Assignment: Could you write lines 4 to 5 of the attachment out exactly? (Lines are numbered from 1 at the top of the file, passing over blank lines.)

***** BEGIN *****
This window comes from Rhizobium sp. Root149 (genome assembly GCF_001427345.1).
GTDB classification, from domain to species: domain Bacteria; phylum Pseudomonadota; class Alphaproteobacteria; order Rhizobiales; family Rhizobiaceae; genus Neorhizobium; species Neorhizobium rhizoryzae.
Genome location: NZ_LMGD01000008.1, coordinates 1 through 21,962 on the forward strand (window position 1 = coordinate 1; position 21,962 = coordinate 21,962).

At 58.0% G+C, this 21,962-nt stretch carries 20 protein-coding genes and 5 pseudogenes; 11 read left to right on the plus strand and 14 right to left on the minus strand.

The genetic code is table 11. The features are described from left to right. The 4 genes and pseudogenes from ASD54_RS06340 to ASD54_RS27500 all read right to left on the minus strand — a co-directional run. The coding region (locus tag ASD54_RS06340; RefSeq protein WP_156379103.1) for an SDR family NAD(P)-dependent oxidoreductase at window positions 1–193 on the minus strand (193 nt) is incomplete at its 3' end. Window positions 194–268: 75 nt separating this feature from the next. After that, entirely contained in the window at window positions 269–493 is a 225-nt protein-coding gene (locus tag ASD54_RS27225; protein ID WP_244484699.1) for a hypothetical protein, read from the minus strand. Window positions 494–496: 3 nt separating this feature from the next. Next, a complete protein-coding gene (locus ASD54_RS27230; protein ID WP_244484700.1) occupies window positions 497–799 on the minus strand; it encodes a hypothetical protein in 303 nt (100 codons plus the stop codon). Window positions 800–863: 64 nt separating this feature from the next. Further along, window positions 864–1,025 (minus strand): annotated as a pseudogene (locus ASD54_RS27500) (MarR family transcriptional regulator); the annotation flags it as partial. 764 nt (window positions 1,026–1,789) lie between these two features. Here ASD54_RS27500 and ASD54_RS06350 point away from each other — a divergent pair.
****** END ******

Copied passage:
At 58.0% G+C, this 21,962-nt stretch carries 20 protein-coding genes and 5 pseudogenes; 11 read left to right on the plus strand and 14 right to left on the minus strand.

The genetic code is table 11. The features are described from left to right. The 4 genes and pseudogenes from ASD54_RS06340 to ASD54_RS27500 all read right to left on the minus strand — a co-directional run. The coding region (locus tag ASD54_RS06340; RefSeq protein WP_156379103.1) for an SDR family NAD(P)-dependent oxidoreductase at window positions 1–193 on the minus strand (193 nt) is incomplete at its 3' end. Window positions 194–268: 75 nt separating this feature from the next. After that, entirely contained in the window at window positions 269–493 is a 225-nt protein-coding gene (locus tag ASD54_RS27225; protein ID WP_244484699.1) for a hypothetical protein, read from the minus strand. Window positions 494–496: 3 nt separating this feature from the next. Next, a complete protein-coding gene (locus ASD54_RS27230; protein ID WP_244484700.1) occupies window positions 497–799 on the minus strand; it encodes a hypothetical protein in 303 nt (100 codons plus the stop codon). Window positions 800–863: 64 nt separating this feature from the next. Further along, window positions 864–1,025 (minus strand): annotated as a pseudogene (locus ASD54_RS27500) (MarR family transcriptional regulator); the annotation flags it as partial. 764 nt (window positions 1,026–1,789) lie between these two features. Here ASD54_RS27500 and ASD54_RS06350 point away from each other — a divergent pair.